Mar Thoma I

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Mar Thoma I (Mar Thoma the Great)
Malankara Church
Erzdiakon Thomas.jpg
Parambil Thoma Cattanar aka Arkadyokon Thomas aka Marthoma I;The first democratically elected/selected Christian Bishop of India & the last Archdeacon of the native St. Thomas Christians of India
Diocese Malankara See
Installed 22 May 1653, regularized in 1665; First Bishop of Malankara See; First native metropolitan bishop of the St Thomas Christians
Term ended 1670
Predecessor Archdeacon George
Successor Mar Thoma II
Orders
Consecration 22 May 1653, regularized in 1665
Personal details
Birth name Thomas
Born Kuravilangad
Died 25 April 1670
Ankamali
Buried St Mary's Church Angamaly[1]

Mar Thoma I, also known as "Valiya Mar Thoma" (Mar Thoma the Great), is the first native democratically elected/selected Metropolitan bishop of the Malankara Church. He was the last Archdeacon of the undivided St.Thomas Christians of Malabar, after the death of Archdeacon George of the Cross(കുരിശിങ്ങൽ ജോർജ്)( Kurisingal being his house name), on 25 July 1640, Parambil Thoma kathanar was elected and enthroned as new Archdeacon, when he was less than 30 years old. He led the Church to the Coonan Cross Oath on 3 January 1653 and to the subsequent schism in Saint Thomas Christians Church, after the Coonen Cross Oath, he was elected as a Bishop by Malankara (Yogam) Association and consecrated as a Bishop at St. Mary's Church Alangad, by laying hands of 12 priests on 22 May 1653. Only two Southist churches of Kaduthuruthy and Udayamperoor and a very few people elsewhere refused to recognise him as Bishop. Any how, the archdeacon began to exercise powers of episcopal order, though he openly tried to regularize his episcopal consecration as a Bishop from the Church of Antioch, his episcopal consecration as a Bishop was regularized in the year 1665 by Mar Gregorios Abdal Jaleel the Patriarchal delegate of the Syriac Orthodox Patriarch of Antioch.(The exact date and place of this event is anonymous).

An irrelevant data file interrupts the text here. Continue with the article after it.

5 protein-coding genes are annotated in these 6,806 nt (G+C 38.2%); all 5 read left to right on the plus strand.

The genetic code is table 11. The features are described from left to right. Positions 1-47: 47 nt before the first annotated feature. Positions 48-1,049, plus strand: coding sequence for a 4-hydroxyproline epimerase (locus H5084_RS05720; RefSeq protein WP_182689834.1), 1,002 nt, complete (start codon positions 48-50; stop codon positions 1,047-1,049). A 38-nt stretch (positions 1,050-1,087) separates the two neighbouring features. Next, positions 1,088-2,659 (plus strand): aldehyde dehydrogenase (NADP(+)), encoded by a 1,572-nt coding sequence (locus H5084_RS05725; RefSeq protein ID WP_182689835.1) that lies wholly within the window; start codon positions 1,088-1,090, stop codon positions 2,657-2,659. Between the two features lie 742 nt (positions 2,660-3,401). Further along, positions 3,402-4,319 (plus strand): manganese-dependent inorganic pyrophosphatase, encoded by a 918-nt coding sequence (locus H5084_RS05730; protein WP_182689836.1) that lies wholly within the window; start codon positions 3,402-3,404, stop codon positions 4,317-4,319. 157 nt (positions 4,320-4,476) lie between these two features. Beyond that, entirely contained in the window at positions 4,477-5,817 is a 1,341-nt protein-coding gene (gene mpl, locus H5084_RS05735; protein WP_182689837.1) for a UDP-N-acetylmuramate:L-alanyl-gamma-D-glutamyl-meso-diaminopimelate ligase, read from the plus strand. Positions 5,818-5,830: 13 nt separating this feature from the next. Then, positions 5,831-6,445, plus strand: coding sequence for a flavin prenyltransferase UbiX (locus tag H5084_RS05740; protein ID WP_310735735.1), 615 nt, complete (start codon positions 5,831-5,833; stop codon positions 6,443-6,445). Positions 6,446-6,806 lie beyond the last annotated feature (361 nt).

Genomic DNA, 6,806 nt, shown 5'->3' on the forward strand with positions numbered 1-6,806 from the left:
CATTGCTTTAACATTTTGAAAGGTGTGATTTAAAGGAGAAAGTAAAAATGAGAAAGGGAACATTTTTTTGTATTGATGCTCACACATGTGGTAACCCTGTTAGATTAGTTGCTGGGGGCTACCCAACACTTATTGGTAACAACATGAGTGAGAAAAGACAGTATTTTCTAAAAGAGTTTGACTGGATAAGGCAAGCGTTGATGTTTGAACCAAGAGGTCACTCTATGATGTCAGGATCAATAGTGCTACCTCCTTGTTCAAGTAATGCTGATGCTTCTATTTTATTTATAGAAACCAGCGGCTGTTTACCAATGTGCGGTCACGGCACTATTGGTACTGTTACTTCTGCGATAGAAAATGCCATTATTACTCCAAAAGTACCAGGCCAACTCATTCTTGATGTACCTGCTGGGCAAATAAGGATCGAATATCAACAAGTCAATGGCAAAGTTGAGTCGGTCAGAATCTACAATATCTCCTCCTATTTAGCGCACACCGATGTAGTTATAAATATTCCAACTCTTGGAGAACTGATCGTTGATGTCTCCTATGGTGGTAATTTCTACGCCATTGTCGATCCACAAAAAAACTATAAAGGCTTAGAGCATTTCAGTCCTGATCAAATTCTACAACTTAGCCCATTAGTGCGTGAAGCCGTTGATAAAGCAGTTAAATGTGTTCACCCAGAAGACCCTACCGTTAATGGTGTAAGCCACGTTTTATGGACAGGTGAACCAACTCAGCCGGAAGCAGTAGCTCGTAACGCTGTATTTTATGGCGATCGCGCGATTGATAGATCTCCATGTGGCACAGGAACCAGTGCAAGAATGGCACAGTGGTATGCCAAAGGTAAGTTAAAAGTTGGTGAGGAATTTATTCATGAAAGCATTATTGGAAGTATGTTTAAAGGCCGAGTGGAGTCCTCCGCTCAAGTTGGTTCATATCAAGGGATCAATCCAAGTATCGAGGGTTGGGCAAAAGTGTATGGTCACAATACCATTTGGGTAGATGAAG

Palliveettil Mar Chandy , Kadavil Chandy Kathanar, Vengoor Geevargese Kathanar and Anjilimoottil Ittithomman Kathanar were the advisors of the bishop Mar Thoma.

Early Church History[edit]

Thomas the Apostle arrived to Kerala to preach the gospel to the Jewish community. Some of the Jews and locals became followers of Jesus of Nazareth, they were known as Malabar Nasrani people and their church as Malankara Church. They followed a unique Hebrew-Syriac Christian tradition which included several Jewish elements and Indian customs.

In Malankara (Present day Kerala) St. Thomas did not appoint any bishops, but an elder (Mooppen in Malayalam) was selected to lead the people, the parish leader was called Edavaka Mooppen and the church as a whole had a Malankara Mooppen. This was the tradition till AD 1599, when the Malankara Church of St. Thomas Christians in India, formally became part of the Roman Catholic Church by the Synod of Diamper (Udayamperoor), after the Synod of Diamper three Jesuit Archbishops ruled their Church until AD 1652. The Archdeacons continued to function under these Archbishops.

The Malayalam versions of the Canons of the Synod of Diamper[2] use the title Malankara Moopen for the Archdeacon throughout the report except in three places where they use the Latin word archidiaconus.[3][4] There is no chance for the Malankara Church to use this Latin word. Portuguese were not familiar with the Malayalam wording Malankara Mooppen and so they might have used archidiaconus, the Malayalam name Jathikku Karthavian, given by some historians was not used in the Malayalam version of the canons.

Early life[edit]

Kuravilangad is a town located in the Kottayam district of Kerala, South India. The town is situated in the Meenachil Taluk, about 22 km north of Kottayam. Pakalomattom family was one of the oldest families at Kuravilangad. Thomas who later became the first Mar Thoma, was born at Parambil house of this family.

As Malankara Mooppen[edit]

Kuravilangad Pakalomattom Parambil Geevarghese Kathanar, the Arkkadiyakkon (Archdeacon) died in 1637. His relative Parambil Thomas Kathanar was then appointed by Archbishop Stephen Britto as the next Archdeacon. Thoma Kathanar and his followers swore the Coonen Cross Oath, that "they would no longer obey Archbishop Garcia or any prelate from the society of Jesus, nor would ever again admit the Jesuits into Malabar or into their churches".

After the Coonen Cross Oath, on 5 January 1653, the elders of the church met at St. George church Edapally and proclaimed Archdeacon Thoma as the Governor of the Church. Four very efficient trustworthy and responsible priests, Kalliseril Anjilimoottil Itty Thomman Kathanar, Kaduthuruthy Kadavil Chandy Kathanar, Angamaly Vengoor Geevarghese Kathanar and Kuravilangad Palliveettil Chandy Kathanar[5] were selected as his advisors.[6] All the three, except Kalliseril Anjilimoottil Itty Thomman Kathanar, later defected to the Catholic faction of the St Thomas Christians.